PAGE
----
Waikato Regional Council yesterday formally ended its agreement with Thames-Coromandel District Council to help fund the investigation into remediating arsenic-contaminated land at Moanataiari in Thames.
The district council was managing the project to investigate and develop options for remediating the contaminated land, with technical and funding support from the Ministry for the Environment (50%) and the Waikato Regional Council (25%).
Of the $820,000 budgeted, about $756,000 was spent on investigating the extent of the contamination problem and possible options for fixing it.
The regional council heard yesterday that the project was effectively drawn to a close on 5 December last year when the project’s governance group adopted a district council remediation option. That option was based largely on an awareness programme, with the provision of safe soil for people to grow vegetables, and assistance to help property owners cover material in some affected areas.
The regional council and Ministry for the Environment representatives on the governance group voted against this option for several reasons.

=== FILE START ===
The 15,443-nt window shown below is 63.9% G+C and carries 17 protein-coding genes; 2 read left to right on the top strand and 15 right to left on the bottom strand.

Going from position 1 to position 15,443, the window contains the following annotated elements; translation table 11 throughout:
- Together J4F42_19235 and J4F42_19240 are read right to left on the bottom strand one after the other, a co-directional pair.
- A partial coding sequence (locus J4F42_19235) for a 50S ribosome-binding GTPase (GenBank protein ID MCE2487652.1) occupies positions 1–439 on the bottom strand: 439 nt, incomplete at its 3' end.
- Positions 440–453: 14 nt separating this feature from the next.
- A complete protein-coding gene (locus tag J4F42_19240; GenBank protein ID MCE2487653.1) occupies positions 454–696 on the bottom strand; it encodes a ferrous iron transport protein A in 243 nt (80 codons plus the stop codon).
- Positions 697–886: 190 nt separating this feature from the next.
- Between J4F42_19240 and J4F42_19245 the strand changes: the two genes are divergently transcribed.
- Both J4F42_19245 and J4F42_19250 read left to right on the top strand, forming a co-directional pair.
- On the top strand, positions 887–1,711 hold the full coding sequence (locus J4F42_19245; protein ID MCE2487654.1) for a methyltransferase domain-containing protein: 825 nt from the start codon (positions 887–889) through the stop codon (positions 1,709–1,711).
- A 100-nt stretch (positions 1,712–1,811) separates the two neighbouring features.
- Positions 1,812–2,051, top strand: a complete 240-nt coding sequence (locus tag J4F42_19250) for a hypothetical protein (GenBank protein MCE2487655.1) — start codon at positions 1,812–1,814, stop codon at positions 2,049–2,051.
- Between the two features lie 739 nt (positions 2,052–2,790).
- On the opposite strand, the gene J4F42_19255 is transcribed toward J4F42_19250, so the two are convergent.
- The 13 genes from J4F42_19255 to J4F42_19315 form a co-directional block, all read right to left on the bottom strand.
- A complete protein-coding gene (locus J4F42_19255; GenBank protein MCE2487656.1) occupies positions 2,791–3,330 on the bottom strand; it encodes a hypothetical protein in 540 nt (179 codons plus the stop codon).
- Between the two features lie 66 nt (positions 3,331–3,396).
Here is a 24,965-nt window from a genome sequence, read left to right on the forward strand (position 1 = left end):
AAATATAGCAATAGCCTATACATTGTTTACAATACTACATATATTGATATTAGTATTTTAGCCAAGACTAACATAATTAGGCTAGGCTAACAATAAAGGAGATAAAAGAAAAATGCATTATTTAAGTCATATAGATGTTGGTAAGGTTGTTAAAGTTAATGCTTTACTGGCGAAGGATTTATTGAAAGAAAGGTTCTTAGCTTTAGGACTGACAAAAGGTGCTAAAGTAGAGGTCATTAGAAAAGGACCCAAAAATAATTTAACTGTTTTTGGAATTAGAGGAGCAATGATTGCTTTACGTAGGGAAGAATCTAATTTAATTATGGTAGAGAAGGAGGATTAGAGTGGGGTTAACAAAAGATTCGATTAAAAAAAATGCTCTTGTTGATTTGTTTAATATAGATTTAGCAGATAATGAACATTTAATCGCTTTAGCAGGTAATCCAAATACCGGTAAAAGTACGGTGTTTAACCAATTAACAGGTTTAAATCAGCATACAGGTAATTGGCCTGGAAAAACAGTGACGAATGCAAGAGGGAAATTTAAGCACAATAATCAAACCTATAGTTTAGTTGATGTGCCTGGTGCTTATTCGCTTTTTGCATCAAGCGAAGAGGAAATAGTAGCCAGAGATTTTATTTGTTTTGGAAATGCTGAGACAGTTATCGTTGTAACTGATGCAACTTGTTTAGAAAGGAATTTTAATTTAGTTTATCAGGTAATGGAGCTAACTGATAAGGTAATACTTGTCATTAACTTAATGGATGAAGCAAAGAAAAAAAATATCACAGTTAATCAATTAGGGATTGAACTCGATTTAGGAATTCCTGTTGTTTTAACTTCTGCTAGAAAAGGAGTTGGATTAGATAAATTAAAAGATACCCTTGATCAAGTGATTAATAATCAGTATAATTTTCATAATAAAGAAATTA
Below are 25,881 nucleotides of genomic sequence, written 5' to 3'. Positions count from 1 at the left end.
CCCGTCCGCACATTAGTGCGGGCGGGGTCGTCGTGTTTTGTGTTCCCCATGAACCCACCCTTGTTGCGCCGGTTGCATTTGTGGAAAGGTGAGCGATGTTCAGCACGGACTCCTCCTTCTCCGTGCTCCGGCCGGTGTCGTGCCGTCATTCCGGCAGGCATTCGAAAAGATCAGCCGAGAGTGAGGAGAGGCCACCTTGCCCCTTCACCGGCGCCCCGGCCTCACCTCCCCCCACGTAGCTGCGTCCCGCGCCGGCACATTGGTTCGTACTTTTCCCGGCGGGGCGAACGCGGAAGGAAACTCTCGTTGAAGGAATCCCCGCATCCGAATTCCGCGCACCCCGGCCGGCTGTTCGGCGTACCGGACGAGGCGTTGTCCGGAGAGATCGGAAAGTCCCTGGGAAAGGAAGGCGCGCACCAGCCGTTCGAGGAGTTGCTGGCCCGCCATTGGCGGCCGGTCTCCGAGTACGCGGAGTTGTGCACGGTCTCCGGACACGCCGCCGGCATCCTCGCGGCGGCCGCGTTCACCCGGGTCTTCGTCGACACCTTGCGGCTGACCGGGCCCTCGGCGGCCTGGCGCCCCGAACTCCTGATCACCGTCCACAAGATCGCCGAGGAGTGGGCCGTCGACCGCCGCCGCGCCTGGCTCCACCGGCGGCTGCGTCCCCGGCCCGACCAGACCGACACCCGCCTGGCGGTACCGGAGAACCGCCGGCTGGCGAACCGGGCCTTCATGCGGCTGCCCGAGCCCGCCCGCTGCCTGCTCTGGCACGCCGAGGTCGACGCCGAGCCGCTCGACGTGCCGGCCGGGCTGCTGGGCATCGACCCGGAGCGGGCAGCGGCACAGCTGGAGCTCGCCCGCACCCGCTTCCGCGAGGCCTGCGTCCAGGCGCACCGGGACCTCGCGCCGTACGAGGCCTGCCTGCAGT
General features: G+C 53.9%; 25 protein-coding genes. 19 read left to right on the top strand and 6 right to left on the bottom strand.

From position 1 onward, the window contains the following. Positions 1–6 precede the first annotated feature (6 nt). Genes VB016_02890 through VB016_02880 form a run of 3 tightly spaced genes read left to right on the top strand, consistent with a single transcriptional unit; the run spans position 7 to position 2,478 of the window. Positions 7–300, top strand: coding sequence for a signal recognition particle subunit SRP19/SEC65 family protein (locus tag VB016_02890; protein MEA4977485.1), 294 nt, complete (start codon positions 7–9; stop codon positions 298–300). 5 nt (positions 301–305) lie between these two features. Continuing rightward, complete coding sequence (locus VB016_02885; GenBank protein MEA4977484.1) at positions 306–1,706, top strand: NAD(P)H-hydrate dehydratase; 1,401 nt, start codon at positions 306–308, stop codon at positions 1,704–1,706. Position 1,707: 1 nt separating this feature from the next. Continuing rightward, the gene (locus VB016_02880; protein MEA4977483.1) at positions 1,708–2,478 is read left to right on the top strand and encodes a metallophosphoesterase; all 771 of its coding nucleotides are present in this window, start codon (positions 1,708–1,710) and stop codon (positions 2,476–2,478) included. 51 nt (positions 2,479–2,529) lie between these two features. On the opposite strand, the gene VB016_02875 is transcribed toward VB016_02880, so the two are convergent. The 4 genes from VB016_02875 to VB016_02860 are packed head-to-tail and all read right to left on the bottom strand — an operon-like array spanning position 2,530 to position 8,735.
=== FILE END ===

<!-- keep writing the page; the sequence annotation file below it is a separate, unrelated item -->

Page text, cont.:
They said the decision was premature and based on incomplete information because it did not take into account the health risks associated with properties that had the highest level of contamination.
Both the regional council and the ministry say the district council’s chosen option may not provide people in that community with the best long-term health protection.
During yesterday’s council meeting, Thames-Coromandel constituency councillor Simon Friar said he was disappointed that the district council had chosen to abruptly end the project without completing a detailed action plan to manage the risks.
However, as the project was set up to investigate remedial options and that decision had been made, the project had been completed.
Waikato Regional Council will help the district council and individual property owners if they want to apply to the Ministry for the Environment’s contaminated sites remediation fund.